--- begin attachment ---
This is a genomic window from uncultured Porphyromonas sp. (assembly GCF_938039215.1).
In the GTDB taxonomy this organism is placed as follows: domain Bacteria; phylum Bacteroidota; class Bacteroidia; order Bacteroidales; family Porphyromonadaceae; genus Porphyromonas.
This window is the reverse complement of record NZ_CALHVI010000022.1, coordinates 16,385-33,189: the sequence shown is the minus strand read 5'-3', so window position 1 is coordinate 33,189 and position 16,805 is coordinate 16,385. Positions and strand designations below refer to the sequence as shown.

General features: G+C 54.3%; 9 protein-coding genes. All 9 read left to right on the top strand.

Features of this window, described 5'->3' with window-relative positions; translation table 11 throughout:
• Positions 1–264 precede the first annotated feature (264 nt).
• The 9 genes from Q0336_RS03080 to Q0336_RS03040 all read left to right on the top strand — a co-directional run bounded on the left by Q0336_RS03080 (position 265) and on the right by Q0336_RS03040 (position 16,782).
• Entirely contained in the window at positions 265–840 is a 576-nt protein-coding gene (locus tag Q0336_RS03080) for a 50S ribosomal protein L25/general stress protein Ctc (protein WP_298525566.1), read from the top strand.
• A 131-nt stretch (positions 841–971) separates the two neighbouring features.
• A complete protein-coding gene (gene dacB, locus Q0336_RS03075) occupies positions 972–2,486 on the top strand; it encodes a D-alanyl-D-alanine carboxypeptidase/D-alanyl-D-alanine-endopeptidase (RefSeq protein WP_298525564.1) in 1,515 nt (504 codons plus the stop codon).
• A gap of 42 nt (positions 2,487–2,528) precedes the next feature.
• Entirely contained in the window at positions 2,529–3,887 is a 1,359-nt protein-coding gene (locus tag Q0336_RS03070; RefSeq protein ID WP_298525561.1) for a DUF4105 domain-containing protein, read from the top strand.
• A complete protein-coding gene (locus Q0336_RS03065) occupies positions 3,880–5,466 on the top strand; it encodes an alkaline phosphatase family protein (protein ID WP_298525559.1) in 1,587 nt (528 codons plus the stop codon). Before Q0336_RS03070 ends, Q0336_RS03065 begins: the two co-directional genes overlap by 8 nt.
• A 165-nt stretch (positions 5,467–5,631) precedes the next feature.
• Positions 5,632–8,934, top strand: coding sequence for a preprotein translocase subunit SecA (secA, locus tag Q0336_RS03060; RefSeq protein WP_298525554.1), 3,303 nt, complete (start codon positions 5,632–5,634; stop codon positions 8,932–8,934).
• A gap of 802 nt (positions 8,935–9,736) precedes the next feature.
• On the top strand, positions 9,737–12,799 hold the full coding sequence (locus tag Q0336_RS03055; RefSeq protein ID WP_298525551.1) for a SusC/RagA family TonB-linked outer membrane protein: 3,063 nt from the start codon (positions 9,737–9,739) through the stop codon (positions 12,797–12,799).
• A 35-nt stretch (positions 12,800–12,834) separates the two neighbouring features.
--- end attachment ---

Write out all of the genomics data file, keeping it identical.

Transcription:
This is a genomic window from uncultured Porphyromonas sp. (assembly GCF_938039215.1).
In the GTDB taxonomy this organism is placed as follows: domain Bacteria; phylum Bacteroidota; class Bacteroidia; order Bacteroidales; family Porphyromonadaceae; genus Porphyromonas.
This window is the reverse complement of record NZ_CALHVI010000022.1, coordinates 16,385-33,189: the sequence shown is the minus strand read 5'-3', so window position 1 is coordinate 33,189 and position 16,805 is coordinate 16,385. Positions and strand designations below refer to the sequence as shown.

General features: G+C 54.3%; 9 protein-coding genes. All 9 read left to right on the top strand.

Features of this window, described 5'->3' with window-relative positions; translation table 11 throughout:
• Positions 1–264 precede the first annotated feature (264 nt).
• The 9 genes from Q0336_RS03080 to Q0336_RS03040 all read left to right on the top strand — a co-directional run bounded on the left by Q0336_RS03080 (position 265) and on the right by Q0336_RS03040 (position 16,782).
• Entirely contained in the window at positions 265–840 is a 576-nt protein-coding gene (locus tag Q0336_RS03080) for a 50S ribosomal protein L25/general stress protein Ctc (protein WP_298525566.1), read from the top strand.
• A 131-nt stretch (positions 841–971) separates the two neighbouring features.
• A complete protein-coding gene (gene dacB, locus Q0336_RS03075) occupies positions 972–2,486 on the top strand; it encodes a D-alanyl-D-alanine carboxypeptidase/D-alanyl-D-alanine-endopeptidase (RefSeq protein WP_298525564.1) in 1,515 nt (504 codons plus the stop codon).
• A gap of 42 nt (positions 2,487–2,528) precedes the next feature.
• Entirely contained in the window at positions 2,529–3,887 is a 1,359-nt protein-coding gene (locus tag Q0336_RS03070; RefSeq protein ID WP_298525561.1) for a DUF4105 domain-containing protein, read from the top strand.
• A complete protein-coding gene (locus Q0336_RS03065) occupies positions 3,880–5,466 on the top strand; it encodes an alkaline phosphatase family protein (protein ID WP_298525559.1) in 1,587 nt (528 codons plus the stop codon). Before Q0336_RS03070 ends, Q0336_RS03065 begins: the two co-directional genes overlap by 8 nt.
• A 165-nt stretch (positions 5,467–5,631) precedes the next feature.
• Positions 5,632–8,934, top strand: coding sequence for a preprotein translocase subunit SecA (secA, locus tag Q0336_RS03060; RefSeq protein WP_298525554.1), 3,303 nt, complete (start codon positions 5,632–5,634; stop codon positions 8,932–8,934).
• A gap of 802 nt (positions 8,935–9,736) precedes the next feature.
• On the top strand, positions 9,737–12,799 hold the full coding sequence (locus tag Q0336_RS03055; RefSeq protein ID WP_298525551.1) for a SusC/RagA family TonB-linked outer membrane protein: 3,063 nt from the start codon (positions 9,737–9,739) through the stop codon (positions 12,797–12,799).
• A 35-nt stretch (positions 12,800–12,834) separates the two neighbouring features.